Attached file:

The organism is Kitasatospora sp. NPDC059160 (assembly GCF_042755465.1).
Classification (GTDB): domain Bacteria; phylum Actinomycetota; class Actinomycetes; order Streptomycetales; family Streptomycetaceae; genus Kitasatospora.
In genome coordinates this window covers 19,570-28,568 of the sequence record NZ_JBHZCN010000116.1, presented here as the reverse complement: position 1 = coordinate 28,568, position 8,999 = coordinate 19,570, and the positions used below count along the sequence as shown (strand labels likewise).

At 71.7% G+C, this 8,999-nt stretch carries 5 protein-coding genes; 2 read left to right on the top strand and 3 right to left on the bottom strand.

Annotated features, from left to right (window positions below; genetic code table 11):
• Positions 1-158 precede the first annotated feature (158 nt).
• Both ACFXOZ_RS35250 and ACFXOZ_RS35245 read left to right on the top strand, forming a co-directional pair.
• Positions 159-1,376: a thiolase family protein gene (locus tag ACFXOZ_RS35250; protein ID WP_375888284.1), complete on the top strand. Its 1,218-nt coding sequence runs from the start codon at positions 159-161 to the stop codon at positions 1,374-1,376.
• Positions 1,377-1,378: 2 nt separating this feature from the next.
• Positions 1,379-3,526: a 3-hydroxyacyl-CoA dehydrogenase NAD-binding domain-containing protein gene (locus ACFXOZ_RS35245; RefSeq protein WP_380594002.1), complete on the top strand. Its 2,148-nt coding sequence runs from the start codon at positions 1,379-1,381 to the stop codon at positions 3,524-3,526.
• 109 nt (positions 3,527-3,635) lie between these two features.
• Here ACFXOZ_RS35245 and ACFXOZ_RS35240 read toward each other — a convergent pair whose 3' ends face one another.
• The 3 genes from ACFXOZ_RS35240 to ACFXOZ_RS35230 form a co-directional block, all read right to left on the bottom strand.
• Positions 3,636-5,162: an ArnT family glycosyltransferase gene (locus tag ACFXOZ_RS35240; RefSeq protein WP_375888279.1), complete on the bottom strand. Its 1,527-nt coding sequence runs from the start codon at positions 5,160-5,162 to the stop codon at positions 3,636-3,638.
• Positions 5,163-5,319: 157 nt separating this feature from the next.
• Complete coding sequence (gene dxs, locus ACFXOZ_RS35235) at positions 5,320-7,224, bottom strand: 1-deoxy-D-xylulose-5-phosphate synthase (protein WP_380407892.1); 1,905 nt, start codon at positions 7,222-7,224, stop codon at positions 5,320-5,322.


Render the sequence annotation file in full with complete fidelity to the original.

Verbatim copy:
The organism is Kitasatospora sp. NPDC059160 (assembly GCF_042755465.1).
Classification (GTDB): domain Bacteria; phylum Actinomycetota; class Actinomycetes; order Streptomycetales; family Streptomycetaceae; genus Kitasatospora.
In genome coordinates this window covers 19,570-28,568 of the sequence record NZ_JBHZCN010000116.1, presented here as the reverse complement: position 1 = coordinate 28,568, position 8,999 = coordinate 19,570, and the positions used below count along the sequence as shown (strand labels likewise).

At 71.7% G+C, this 8,999-nt stretch carries 5 protein-coding genes; 2 read left to right on the top strand and 3 right to left on the bottom strand.

Annotated features, from left to right (window positions below; genetic code table 11):
• Positions 1-158 precede the first annotated feature (158 nt).
• Both ACFXOZ_RS35250 and ACFXOZ_RS35245 read left to right on the top strand, forming a co-directional pair.
• Positions 159-1,376: a thiolase family protein gene (locus tag ACFXOZ_RS35250; protein ID WP_375888284.1), complete on the top strand. Its 1,218-nt coding sequence runs from the start codon at positions 159-161 to the stop codon at positions 1,374-1,376.
• Positions 1,377-1,378: 2 nt separating this feature from the next.
• Positions 1,379-3,526: a 3-hydroxyacyl-CoA dehydrogenase NAD-binding domain-containing protein gene (locus ACFXOZ_RS35245; RefSeq protein WP_380594002.1), complete on the top strand. Its 2,148-nt coding sequence runs from the start codon at positions 1,379-1,381 to the stop codon at positions 3,524-3,526.
• 109 nt (positions 3,527-3,635) lie between these two features.
• Here ACFXOZ_RS35245 and ACFXOZ_RS35240 read toward each other — a convergent pair whose 3' ends face one another.
• The 3 genes from ACFXOZ_RS35240 to ACFXOZ_RS35230 form a co-directional block, all read right to left on the bottom strand.
• Positions 3,636-5,162: an ArnT family glycosyltransferase gene (locus tag ACFXOZ_RS35240; RefSeq protein WP_375888279.1), complete on the bottom strand. Its 1,527-nt coding sequence runs from the start codon at positions 5,160-5,162 to the stop codon at positions 3,636-3,638.
• Positions 5,163-5,319: 157 nt separating this feature from the next.
• Complete coding sequence (gene dxs, locus ACFXOZ_RS35235) at positions 5,320-7,224, bottom strand: 1-deoxy-D-xylulose-5-phosphate synthase (protein WP_380407892.1); 1,905 nt, start codon at positions 7,222-7,224, stop codon at positions 5,320-5,322.